Making an after–tax (Roth) contribution means your money goes into your 403(b) account after federal and state taxes are withdrawn. With this type of contribution, your withdrawals in retirement are not taxed.
If you withdraw assets prior to age 59½, the IRS will impose a 10 percent penalty tax on the amount to be included in your taxable income in addition to the normal tax consequences, unless you meet one of the following criteria:
You separate from service during or after the year you reach age 55. This exception is permitted by §72(t)(2)(A)(v). See irs.gov for more information.
Retire before age 55 and arrange a schedule of Substantially Equal Periodic Payments. The payments are based on an IRS formula and must continue for five years or until the individual reaches age 59½, whichever takes longer. This exception is permitted by §72(t)(2)(A)(iv). See irs.gov for more information.
Separate from service and move money to a tax-favored account such as another employers plan or a Rollover IRA
- You receive a distribution for medical care for deductible medical expenses (medical expenses that exceed 7½ percent of your adjusted gross income), whether or not you itemize your deductions for the year.
Depending on any restrictions imposed by your employer or 403(b) vendor, the IRS limits loans to the lesser of $50,000 or 50 percent of your account value.
Contact your 403(b) vendor to find out about any loan fees and loan interest rates. This information can also be found in the vendor and product details of 403bCompare.
A 403(b) plan may, but is not required to, provide for hardship distributions. Many plans that provide for elective deferrals provide for hardship distributions. If a 403(b) plan provides for hardship distributions, it must provide the specific criteria used to determine a hardship. For example, a plan may provide that a distribution can be made only for medical or funeral expenses, but not for the purchase of a principal residence or for payment of tuition and education expenses. In determining if a need exists and the amount necessary to meet the need, the plan must specify and apply nondiscriminatory and objective standards. Information regarding hardship distributions can be found in the written plan document.
Required Minimum Distributions
Your required minimum distribution is the minimum amount you must withdraw from your 403(b) account each year. You generally have to start taking withdrawals from your 403(b) retirement plan account when you reach age 70½.
You can withdraw more than the minimum required amount.
- Your withdrawals will be included in your taxable income except for any part that was taxed before (your basis) or that can be received tax-free (such as qualified distributions from designated Roth 403b).
Range of Services Offered by Vendors
Establishing and maintaining a 403(b) retirement savings account can be tricky. Some participants may need counseling and education to help make important decisions. There are some vendors that provide a range of services designed to help potential and existing participants make those important decisions. 403bCompare asks vendors to provide a description of the services they offer. The details can be found on each vendor’s details page and in the vendor details tab when comparing products. Below is a listing of the range of services that could be provided by vendors:
- Online account access
- Rollover assistance
- Financial literacy workshops
- Online budgeting & financial tools
- Toll–free customer service line
- Commission free advice and services
- No load investment options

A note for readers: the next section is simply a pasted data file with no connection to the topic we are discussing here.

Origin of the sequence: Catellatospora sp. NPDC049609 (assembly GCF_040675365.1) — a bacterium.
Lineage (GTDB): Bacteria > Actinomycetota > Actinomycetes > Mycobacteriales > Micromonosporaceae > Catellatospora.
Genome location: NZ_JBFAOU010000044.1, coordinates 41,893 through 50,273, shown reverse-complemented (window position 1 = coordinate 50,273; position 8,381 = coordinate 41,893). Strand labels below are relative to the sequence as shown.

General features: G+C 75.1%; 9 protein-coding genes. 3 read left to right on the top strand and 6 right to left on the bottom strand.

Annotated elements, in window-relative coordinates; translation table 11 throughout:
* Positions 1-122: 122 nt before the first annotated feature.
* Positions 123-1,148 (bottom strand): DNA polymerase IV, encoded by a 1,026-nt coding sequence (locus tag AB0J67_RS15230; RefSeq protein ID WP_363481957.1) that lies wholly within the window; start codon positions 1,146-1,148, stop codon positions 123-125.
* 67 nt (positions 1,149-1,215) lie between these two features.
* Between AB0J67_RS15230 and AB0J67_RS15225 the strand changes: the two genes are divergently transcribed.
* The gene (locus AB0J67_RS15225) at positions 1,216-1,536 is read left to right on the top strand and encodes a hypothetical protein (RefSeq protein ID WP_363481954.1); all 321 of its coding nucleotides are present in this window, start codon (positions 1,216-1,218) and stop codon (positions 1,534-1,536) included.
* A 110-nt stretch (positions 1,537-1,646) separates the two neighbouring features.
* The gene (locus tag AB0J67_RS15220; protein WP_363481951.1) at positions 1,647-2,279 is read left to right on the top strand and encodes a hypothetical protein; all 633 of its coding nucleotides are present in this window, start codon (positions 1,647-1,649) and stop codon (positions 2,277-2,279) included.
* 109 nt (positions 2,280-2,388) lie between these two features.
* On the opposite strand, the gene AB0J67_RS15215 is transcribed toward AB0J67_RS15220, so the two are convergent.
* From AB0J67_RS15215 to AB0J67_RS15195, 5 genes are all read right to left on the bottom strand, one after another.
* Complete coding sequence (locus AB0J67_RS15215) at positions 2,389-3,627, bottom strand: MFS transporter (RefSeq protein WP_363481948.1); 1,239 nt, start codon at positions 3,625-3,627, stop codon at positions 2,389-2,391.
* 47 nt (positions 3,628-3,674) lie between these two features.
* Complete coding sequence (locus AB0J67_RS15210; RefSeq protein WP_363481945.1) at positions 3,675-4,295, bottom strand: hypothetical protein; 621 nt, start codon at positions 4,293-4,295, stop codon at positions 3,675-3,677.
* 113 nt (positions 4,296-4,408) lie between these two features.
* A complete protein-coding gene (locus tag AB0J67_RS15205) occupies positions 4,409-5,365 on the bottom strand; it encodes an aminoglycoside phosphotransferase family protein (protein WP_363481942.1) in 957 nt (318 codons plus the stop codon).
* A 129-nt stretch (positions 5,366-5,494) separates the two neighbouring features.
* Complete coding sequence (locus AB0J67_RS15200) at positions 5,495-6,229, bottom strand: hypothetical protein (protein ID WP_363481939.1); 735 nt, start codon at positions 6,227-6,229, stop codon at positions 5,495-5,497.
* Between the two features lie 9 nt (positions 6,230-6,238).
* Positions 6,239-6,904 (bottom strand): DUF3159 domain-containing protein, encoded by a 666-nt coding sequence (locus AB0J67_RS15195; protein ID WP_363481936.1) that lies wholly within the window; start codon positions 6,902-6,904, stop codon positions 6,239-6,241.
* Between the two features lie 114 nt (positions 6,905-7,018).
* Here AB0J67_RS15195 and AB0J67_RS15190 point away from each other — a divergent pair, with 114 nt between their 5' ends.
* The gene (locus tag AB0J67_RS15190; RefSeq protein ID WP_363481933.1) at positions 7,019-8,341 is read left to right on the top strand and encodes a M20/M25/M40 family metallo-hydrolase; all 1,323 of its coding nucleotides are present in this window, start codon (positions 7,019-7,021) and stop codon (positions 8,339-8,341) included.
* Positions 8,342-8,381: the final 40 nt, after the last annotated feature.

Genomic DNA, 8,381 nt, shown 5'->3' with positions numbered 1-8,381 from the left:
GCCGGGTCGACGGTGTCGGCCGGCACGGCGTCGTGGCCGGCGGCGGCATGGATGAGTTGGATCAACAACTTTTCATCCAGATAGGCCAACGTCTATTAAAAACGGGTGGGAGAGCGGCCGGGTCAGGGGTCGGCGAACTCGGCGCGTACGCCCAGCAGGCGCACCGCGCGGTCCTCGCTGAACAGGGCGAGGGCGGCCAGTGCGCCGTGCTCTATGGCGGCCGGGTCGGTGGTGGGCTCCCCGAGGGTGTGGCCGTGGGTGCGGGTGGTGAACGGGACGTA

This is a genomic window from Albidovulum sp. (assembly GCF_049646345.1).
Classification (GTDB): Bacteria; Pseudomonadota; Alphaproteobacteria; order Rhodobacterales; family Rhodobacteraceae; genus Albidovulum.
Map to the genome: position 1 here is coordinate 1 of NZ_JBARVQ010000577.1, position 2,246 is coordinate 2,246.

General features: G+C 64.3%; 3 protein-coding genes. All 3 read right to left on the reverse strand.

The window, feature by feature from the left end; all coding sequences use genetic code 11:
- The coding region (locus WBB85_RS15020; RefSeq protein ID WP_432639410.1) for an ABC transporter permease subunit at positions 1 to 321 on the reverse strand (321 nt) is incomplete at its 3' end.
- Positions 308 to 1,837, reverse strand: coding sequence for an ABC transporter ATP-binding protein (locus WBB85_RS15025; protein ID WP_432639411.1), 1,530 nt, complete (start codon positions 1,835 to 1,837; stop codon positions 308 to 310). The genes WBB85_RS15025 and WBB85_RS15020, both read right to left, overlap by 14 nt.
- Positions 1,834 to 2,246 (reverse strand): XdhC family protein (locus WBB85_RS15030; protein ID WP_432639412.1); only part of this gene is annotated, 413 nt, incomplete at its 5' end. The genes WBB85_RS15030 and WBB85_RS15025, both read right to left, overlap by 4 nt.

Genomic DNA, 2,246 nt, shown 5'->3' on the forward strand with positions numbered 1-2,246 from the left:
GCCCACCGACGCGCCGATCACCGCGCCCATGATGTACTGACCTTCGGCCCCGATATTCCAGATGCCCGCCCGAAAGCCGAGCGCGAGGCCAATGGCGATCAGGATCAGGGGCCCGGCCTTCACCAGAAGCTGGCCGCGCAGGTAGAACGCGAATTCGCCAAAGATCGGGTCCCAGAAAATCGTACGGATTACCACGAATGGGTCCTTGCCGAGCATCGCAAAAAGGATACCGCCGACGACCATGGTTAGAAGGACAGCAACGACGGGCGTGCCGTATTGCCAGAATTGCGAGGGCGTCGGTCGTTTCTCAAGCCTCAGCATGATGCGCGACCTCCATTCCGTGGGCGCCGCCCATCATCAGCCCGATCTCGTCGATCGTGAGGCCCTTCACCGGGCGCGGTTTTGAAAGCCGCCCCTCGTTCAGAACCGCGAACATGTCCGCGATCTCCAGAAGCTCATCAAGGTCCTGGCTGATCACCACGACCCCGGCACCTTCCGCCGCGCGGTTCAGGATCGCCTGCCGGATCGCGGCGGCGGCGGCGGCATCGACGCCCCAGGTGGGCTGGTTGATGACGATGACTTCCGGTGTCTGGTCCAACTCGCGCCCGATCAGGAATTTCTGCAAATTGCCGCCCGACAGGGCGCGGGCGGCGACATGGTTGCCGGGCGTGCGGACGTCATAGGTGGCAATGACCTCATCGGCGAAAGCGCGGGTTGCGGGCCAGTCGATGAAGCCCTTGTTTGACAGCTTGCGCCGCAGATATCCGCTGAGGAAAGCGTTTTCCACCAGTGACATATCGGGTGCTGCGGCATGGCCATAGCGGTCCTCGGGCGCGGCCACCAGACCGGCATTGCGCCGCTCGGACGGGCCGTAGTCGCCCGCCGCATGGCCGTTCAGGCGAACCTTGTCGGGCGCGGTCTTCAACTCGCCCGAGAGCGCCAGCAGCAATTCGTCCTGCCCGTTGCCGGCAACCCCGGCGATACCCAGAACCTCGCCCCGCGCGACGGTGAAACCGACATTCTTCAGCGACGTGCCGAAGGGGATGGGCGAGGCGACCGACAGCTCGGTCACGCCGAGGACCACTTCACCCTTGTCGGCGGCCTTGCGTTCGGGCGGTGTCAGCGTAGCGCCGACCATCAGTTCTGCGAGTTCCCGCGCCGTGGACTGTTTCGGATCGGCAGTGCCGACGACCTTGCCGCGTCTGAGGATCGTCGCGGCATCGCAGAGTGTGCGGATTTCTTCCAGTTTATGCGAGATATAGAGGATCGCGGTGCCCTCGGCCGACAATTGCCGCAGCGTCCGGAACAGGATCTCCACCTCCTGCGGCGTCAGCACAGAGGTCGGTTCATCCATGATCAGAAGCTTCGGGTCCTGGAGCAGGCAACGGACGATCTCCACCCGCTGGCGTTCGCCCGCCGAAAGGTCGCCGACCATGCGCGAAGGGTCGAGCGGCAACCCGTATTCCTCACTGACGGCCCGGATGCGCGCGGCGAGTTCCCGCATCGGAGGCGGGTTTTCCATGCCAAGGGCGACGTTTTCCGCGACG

- Self-directed brokerage account
- Asset-allocation planning
- Portfolio rebalancing program
- Dollar cost averaging
- Required minimum distribution services
Fees and Charges
Product Fees (Vendor Fees)
There are potentially three layers of fees and charges that participants should be aware of. Those layers are 403(b) product fees (vendor fees), investment fees, and employer/third-party administrator fees. Let’s look at product fees first.
Product fees are those fees charged by the vendor offering you the 403(b). These fees are in place to cover the vendor’s cost of providing and administering a 403(b) plan. Examples of product fees are:
- Administrative fee
- Custodial fee
- Recordkeeping fee
- Mortality and expense fee
- Loan origination fee
- Surrender fee
- Rider fee
- Advisor fee
- Brokerage fee
- Account closeout fee
These are just some examples of product fees and there are more. Some products have more fees than others. That’s why it is important to compare the fees using the 403bCompare product comparison tool.
Some products claim to have no fees. Be wary of these products. They typically are products that have a low fixed rate of return. The return is low because they are taking their fees out of your returns. Hence, they are “baked into the product” itself.
Investment fees are those fees that are associated with the individual investment options offered within your 403(b) account. When comparing different products it is important to also compare a product’s investment fees. Examples of investment fees are:
- Administrative fee
- Front-end load
- Back-end load
- Redemption fee
Expense ratios cannot be avoided; however, there are some 403(b) products that offer investments with lower expense ratios. Use the average expense ratio meter on 403bCompare to gauge a product’s average expense ratio in comparison to all products.
Front-end and back-end loads are ways for the sales reps selling you the 403(b)product to earn commissions off of your contributions. They are not included in most investment options, so you should definitely ask for “no load” investment options if they are available. If the 403(b) you are participating in does not offer any “no load” investment options, you should look around for another 403(b) product.
Employer/Third-Party Administrator Fees
Some employers contract with a third-party administrator to help manage the transfer of employee contributions from their paycheck to their 403(b) account. The third-party administrator also ensures that the employer’s 403(b) remains in compliance with IRS guidelines. Third-party administrators will cover the cost of these services by either charging participants directly or by charging the vendors offering 403(b) products. These fees can sometimes be seen on your quarterly 403(b) account statements.